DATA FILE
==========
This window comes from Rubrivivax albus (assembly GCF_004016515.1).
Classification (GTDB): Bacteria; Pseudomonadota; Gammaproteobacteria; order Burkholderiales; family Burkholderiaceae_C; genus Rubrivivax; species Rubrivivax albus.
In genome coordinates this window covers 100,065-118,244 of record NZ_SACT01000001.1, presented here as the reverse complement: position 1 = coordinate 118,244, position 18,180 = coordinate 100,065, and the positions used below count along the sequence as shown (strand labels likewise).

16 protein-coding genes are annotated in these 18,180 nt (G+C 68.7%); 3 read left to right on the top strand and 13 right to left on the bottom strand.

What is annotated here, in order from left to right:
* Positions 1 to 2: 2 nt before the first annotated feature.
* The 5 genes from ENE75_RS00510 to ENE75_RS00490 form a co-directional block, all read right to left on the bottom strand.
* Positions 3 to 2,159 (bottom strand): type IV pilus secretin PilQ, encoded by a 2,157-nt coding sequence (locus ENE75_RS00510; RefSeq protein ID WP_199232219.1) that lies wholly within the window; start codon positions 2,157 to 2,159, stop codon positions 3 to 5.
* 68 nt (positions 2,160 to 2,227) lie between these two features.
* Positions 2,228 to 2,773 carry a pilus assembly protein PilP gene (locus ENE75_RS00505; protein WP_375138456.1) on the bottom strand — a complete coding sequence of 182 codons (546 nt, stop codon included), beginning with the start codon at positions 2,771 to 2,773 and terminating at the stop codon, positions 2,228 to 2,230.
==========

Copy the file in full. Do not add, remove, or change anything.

This window comes from Rubrivivax albus (assembly GCF_004016515.1).
Classification (GTDB): Bacteria; Pseudomonadota; Gammaproteobacteria; order Burkholderiales; family Burkholderiaceae_C; genus Rubrivivax; species Rubrivivax albus.
In genome coordinates this window covers 100,065-118,244 of record NZ_SACT01000001.1, presented here as the reverse complement: position 1 = coordinate 118,244, position 18,180 = coordinate 100,065, and the positions used below count along the sequence as shown (strand labels likewise).

16 protein-coding genes are annotated in these 18,180 nt (G+C 68.7%); 3 read left to right on the top strand and 13 right to left on the bottom strand.

What is annotated here, in order from left to right:
* Positions 1 to 2: 2 nt before the first annotated feature.
* The 5 genes from ENE75_RS00510 to ENE75_RS00490 form a co-directional block, all read right to left on the bottom strand.
* Positions 3 to 2,159 (bottom strand): type IV pilus secretin PilQ, encoded by a 2,157-nt coding sequence (locus ENE75_RS00510; RefSeq protein ID WP_199232219.1) that lies wholly within the window; start codon positions 2,157 to 2,159, stop codon positions 3 to 5.
* 68 nt (positions 2,160 to 2,227) lie between these two features.
* Positions 2,228 to 2,773 carry a pilus assembly protein PilP gene (locus ENE75_RS00505; protein WP_375138456.1) on the bottom strand — a complete coding sequence of 182 codons (546 nt, stop codon included), beginning with the start codon at positions 2,771 to 2,773 and terminating at the stop codon, positions 2,228 to 2,230.